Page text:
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Tales from the Dark Side

With the upcoming Star Wars movie, let's take a look at the dark side of the media -- those sites that spew the twisted conspiracy theories that seem to be the basis for Donald Trump’s many distorted policy moves.

From his favorite source, Fox News, to the ultra-right Q Anon, there is no shortage of conspiracy theories that this administration will attempt to use to justify its actions. This gives them a seemingly endless array of “alternative facts” to spin their illegal actions.

From Birtherism to the Bidens, Trump’s political career is replete with conspiracy theories spread by right wing media. When he was a private citizen, Trump was roasted by President Obama and others for spreading conspiracy theories at the White House Correspondents’ Dinner. Many believe this was the impetus for his seeking the presidency. If so, the ribbing he took got under his thin skin, and we are regrettably feeling the backlash.

So who, or what, are the many sources in the world of “alternative facts”?

Breitbart is a right-wing website founded in 2007 by Andrew Breitbar and is aligned with white supremacists and neo-Nazis. During the Trump campaign, it was run by Trump ally Steve Bannon. Under Bannon’s tenure, Breitbart became the platform for the alt-right, spreading conspiracy theories with its extreme views and faulty information.

Trump embraced Brietbart and Steve Bannon, making Bannon a trusted advisor in the White House; however when Bannon asserted that Trump wasn’t going far enough in his anti-immigrant policies, he was forced out, both from the White House and Breitbart.

Today, Breitbart continues to spread conspiracy theories and misinformation as a voice of the alt-right, while supporting anti-immigrant, racist policies with White House strategist Stephen Miller as their “inside man”.

Founded by Matt Drudge, the Drudge Report is a far right website that specializes in misinformation and conspiracy theories. Trump embraced them during the 2016 campaign when they consistently declared that he won every debate, including those against Hillary Clinton. They were major proponents in spreading the debunked “birtherism” conspiracy theory about President Obama along with numerous other falsehoods.

The Drudge Report regularly runs columns by right wing media darlings Ann Colter, Rush Limbaugh and the recently convicted Roger Stone, who spread their own conspiracy theories and misinformation to support Trump in his efforts.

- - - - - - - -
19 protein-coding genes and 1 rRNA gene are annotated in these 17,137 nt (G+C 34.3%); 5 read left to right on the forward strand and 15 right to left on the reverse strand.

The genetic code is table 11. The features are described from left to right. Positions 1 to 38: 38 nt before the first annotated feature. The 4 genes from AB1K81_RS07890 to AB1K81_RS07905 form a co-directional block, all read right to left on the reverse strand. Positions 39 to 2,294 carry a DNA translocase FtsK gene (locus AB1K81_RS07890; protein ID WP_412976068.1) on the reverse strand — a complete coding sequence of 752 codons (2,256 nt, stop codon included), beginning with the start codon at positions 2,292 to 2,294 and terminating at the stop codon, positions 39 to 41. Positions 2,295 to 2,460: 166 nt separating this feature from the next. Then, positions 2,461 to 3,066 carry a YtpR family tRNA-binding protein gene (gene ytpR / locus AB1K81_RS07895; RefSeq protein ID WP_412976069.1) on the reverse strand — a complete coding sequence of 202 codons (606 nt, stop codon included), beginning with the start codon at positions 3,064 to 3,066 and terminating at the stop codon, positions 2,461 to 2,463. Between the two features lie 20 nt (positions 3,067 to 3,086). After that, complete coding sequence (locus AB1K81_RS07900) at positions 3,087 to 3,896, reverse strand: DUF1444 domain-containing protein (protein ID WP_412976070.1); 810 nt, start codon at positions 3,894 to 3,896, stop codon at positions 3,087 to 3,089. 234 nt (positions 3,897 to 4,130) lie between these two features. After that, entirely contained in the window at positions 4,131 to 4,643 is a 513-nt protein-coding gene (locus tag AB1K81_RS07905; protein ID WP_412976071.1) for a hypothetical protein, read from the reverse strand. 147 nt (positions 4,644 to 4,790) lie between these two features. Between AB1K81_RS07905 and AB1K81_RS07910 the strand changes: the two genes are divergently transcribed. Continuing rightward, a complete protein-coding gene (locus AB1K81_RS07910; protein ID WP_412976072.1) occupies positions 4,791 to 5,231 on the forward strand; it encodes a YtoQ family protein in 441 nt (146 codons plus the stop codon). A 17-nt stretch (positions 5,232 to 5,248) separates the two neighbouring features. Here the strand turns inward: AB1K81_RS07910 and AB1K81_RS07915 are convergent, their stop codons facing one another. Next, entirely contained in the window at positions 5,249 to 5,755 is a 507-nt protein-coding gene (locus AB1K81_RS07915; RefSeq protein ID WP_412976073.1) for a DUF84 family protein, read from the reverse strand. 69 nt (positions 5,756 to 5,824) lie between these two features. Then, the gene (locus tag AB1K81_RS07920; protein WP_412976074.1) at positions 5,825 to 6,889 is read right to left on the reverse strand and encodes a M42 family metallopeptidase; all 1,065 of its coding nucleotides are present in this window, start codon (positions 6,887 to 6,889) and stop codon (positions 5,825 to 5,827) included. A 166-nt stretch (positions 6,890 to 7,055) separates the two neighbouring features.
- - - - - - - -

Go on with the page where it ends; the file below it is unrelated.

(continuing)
The brainchild of alt-right proponent, Alex Jones, InfoWars has been the launching point for several conspiracy theories, including the debunked claim that Donald Trump actually won the popular vote, but was the victim of widespread voter fraud. Based in Texas, this effort began at a single radio station in 1996 and his three-hour rants are now carried by over 160 radio stations, as well as being streamed over the internet and available through web videos .

Jones was forced to retract his claim that the Sandy Hook massacre was a hoax , blaming it on a “psychosis. He was forced to admit that his red-faced rants, which have been imitated during the impeachment hearings by Doug Collins (R-Ga) and Jim Jordan (R-OH), are an act and that he is a “performance artist”.

Despite these denials, InfoWars continues to have loyal followers who spread his conspiracy theories such as the 9/11 attacksbeing an “inside job” and that the federal government carried out the 1995 Oklahoma City bombing.

Consisting of nothing but conspiracy theories, Q Anon is a radical right-wing group that alleges, without a shred of evidence, that a vast “deep state” conspiracy is aimed at destroying our government.

Pizzagate, which claimed Hillary Clinton and her associates ran a pedophile ring in the basement of a New Jersey pizza shop, is one of many baseless accusations leveled by this organization, which is seeing its influence grow as more followers take up the “deep state” mantra to defend Trump during the impeachment hearings.

After Rupert Murdoch failed in his bid to buy CNN, he launched Fox News in 1996 and hired Roger Ailes as its CEO. Ailes sought to counter the liberal narrative at MSNBC, where he was once employed, and create a network that presented a “conservative alternative” while using the recently dropped slogan “Fair and Balanced”.

With Trump’s meteoric rise, Fox became THE news source for “all things Trump”. Trump’s association with the network is so entwined that he often refers to them as “we” when discussing their reporting. Indeed, Fox has become a revolving door for the Trump administration, with former Fox employees being hired by the White House and former White House employees being hired by Fox.

Trump makes no secret of his incestuous relationship with Fox, making it essentially his personal propaganda network by giving them exclusive interviews, being a regular caller into their “Fox and Friends” morning show where he often rants for so long the anchors cannot get a word in edgewise.

Trump has regularly spoken to Fox commentators Sean Hannity and Tucker Carlson, while inviting Jeanine Pirro to the White House, allegedly for a job interview. These commentators, along with others, have been known to not only spread Trump propaganda, but also be the impetus for administration policies.

With a greater segment of the population following these organizations, we run the risk of falling off the edge of reality into chaos. Our Democracy is at risk because too many are siding with ratings over facts when it comes to defending this administration.

Can we survive?

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